Books by Raymond Chang

Released: May 1, 1999

This enchanted adventure tale from the Changs (The Beggar's Magic, 1997, etc.) rolls along smoothly, telling of a poor but thoughtful and diligent son of a peasant in China. Da Wei has inherited a stone from the sea, given to his father by a fisherman he once befriended; the stone is rumored to have wealth-bestowing powers. It's true—the stone sparks an adventure that leads Da Wei to a mansion beneath the sea. Although he leaves the mansion with only a kitten, it turns into a fabulously talented embroideress from the Jade Court, Lian Di, who had a spell cast on her by jealous rivals. Lian Di's embroidery and Da Wei's hard work ensure their joy and wealth. A last episode, in which a greedy magistrate threatens their happiness and Lian Di works yet another bit of wizardry to save them, overplays the element of magic and diffuses all dramatic tension; readers will have to take on faith Da Wei's cleverness, diligence, and intelligence. McElrath-Eslick's artwork is handsome and evocative, dreamy but with enough detail to keep readers' eyes busy. (Picture book. 5-9) Read full book review >
THE BEGGAR'S MAGIC by Margaret Chang
Released: Sept. 1, 1997

The Changs (The Cricket Warrior, 1994, etc.) retell an ancient Chinese tale about selfishness and sharing, set to luminous illustrations by Johnson. A holy beggar-priest comes to young Fu Nan's village. The boy and his friends are fascinated by the old man, whose cheer and care for all creatures impress them as much as the magic he works: drawing a sparrow that escapes from the page as a real sparrow escapes from a boy's cage; filling an old widow's dry well with water. When the August Moon Festival arrives, and rich Farmer Wu refuses to give a sweet, ripe pear to the priest, the holy beggar takes a pear seed, astonishing the crowd and admonishing the selfish farmer in one act of conjuring. Johnson's ink, watercolor, and colored-pencil illustrations have the pale luster of Chinese silk; his sure rendering of animals, fruit, and flowers, and his use of flat space and elegant line, are inspired by Chinese painting and calligraphy. The book is as satisfying as unselfishness rewarded fully and meanness punished neatly. (Picture book/folklore. 5-9) Read full book review >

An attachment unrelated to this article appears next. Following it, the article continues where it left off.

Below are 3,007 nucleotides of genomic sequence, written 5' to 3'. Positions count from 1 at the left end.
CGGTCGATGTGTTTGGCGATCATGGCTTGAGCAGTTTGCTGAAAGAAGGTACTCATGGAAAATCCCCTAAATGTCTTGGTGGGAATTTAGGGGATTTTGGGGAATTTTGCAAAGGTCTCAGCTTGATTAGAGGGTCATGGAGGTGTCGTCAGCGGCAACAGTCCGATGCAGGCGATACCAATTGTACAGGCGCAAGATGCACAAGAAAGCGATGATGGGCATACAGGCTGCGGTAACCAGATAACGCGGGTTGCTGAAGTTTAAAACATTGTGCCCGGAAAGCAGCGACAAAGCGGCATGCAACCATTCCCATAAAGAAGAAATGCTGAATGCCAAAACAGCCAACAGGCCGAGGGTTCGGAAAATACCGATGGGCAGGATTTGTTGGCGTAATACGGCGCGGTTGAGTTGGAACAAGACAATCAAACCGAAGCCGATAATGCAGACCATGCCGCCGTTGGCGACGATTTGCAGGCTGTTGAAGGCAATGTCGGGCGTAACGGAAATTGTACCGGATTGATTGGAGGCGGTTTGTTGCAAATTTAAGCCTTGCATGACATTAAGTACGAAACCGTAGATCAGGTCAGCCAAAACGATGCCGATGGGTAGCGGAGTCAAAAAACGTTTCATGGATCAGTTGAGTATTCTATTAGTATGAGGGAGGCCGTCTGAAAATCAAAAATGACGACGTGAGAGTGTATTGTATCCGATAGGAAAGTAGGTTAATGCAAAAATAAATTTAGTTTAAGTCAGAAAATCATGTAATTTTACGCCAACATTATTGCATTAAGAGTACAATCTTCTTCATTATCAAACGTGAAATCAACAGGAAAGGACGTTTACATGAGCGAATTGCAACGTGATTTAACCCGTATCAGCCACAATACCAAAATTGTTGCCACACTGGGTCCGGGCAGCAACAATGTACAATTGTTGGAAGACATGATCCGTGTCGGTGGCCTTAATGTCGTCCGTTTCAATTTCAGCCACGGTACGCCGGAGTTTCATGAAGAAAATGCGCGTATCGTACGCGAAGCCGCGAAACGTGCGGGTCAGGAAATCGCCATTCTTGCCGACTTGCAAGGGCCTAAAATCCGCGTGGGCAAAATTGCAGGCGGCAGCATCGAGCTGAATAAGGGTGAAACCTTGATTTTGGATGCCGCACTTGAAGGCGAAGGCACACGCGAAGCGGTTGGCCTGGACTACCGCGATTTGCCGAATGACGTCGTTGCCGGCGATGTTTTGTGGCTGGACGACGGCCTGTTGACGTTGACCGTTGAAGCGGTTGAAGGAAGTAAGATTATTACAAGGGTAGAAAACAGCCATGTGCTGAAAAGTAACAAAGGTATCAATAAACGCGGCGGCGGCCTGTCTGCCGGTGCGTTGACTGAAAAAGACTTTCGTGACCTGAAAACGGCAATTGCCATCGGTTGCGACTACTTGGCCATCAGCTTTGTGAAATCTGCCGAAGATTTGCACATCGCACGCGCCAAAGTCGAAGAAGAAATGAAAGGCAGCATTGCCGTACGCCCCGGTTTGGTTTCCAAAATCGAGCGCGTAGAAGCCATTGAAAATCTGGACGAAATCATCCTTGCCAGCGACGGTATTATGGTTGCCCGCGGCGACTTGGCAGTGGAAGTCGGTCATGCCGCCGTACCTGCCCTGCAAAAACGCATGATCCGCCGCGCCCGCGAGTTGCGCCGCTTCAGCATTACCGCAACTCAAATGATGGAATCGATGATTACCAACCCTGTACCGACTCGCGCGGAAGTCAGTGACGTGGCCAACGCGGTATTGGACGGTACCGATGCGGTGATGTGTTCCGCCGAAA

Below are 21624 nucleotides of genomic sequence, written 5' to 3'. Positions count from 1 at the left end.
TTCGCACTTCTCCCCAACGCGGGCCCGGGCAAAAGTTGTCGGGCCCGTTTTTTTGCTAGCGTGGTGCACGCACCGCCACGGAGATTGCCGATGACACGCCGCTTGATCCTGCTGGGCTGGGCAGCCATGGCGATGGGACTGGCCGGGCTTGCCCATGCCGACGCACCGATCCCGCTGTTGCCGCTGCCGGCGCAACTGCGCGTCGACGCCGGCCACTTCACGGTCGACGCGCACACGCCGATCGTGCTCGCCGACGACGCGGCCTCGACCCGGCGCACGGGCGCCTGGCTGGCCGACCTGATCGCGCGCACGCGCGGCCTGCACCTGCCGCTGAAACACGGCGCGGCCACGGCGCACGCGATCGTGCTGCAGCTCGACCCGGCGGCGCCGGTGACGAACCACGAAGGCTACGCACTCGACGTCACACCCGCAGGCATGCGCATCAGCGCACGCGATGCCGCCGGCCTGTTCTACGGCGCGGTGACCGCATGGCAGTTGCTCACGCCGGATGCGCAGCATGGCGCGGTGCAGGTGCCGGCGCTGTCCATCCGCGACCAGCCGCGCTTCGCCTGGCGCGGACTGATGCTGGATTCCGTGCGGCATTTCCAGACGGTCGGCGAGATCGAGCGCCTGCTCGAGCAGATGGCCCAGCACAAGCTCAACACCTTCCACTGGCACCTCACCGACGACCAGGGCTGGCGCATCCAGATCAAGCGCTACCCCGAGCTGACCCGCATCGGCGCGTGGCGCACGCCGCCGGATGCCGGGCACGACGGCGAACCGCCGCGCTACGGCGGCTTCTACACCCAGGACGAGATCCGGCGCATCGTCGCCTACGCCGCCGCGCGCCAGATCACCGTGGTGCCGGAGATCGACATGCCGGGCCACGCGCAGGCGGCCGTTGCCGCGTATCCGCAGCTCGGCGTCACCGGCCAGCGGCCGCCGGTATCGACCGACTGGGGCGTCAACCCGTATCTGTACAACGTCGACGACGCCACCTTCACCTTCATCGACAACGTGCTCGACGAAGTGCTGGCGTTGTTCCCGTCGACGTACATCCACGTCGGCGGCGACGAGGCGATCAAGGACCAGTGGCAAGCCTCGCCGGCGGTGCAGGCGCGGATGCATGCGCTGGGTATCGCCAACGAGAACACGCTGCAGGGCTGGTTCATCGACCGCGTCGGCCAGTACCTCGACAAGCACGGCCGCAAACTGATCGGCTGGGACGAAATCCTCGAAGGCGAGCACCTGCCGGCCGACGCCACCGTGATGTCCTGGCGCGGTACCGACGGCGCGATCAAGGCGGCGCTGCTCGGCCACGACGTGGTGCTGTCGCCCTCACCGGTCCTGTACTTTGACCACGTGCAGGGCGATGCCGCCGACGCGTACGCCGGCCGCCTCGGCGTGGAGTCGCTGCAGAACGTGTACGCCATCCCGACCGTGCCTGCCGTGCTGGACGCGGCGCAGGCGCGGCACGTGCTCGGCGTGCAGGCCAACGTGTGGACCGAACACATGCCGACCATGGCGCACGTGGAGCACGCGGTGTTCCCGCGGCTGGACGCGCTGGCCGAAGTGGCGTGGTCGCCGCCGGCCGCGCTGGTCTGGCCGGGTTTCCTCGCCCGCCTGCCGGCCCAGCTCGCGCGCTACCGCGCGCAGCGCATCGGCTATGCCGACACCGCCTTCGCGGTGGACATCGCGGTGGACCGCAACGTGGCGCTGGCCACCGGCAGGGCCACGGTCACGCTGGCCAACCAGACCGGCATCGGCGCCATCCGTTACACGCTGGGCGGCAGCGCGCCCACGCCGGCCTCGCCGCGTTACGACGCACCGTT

Released: Sept. 1, 1994

A tale of magic and loyalty, first told some 300 years ago in China. It was a time when the emperor was smitten with fighting crickets, going so far as to levy a tax to increase his cricket stable. One victim of the tax, about to be thrown in jail for failing to ante up, manages to bag the Mike Tyson of crickets, only to have it escape through the foolishness of his son. An old soul comes to the son's rescue but requires him to turn into a cricket. A series of prize fights ensues, including bouts with Crabshell Blue and Longwings, both court champions. Wei nian—the son, now cricket—prevails, becoming the hero of the court, but homesickness prompts him to attempt a dangerous escape across a chicken-strewn yard. The old soul again comes to his rescue, this time transforming Wei nian back into a boy and reuniting him with his family. The Changs know how to give the whims of authority a good lambasting without getting smug about it, and Hutton's crabbed pen-and-wash illustrations bring a Roz Chast leavening to the serious themes of the story. (Picture book. 5-9) Read full book review >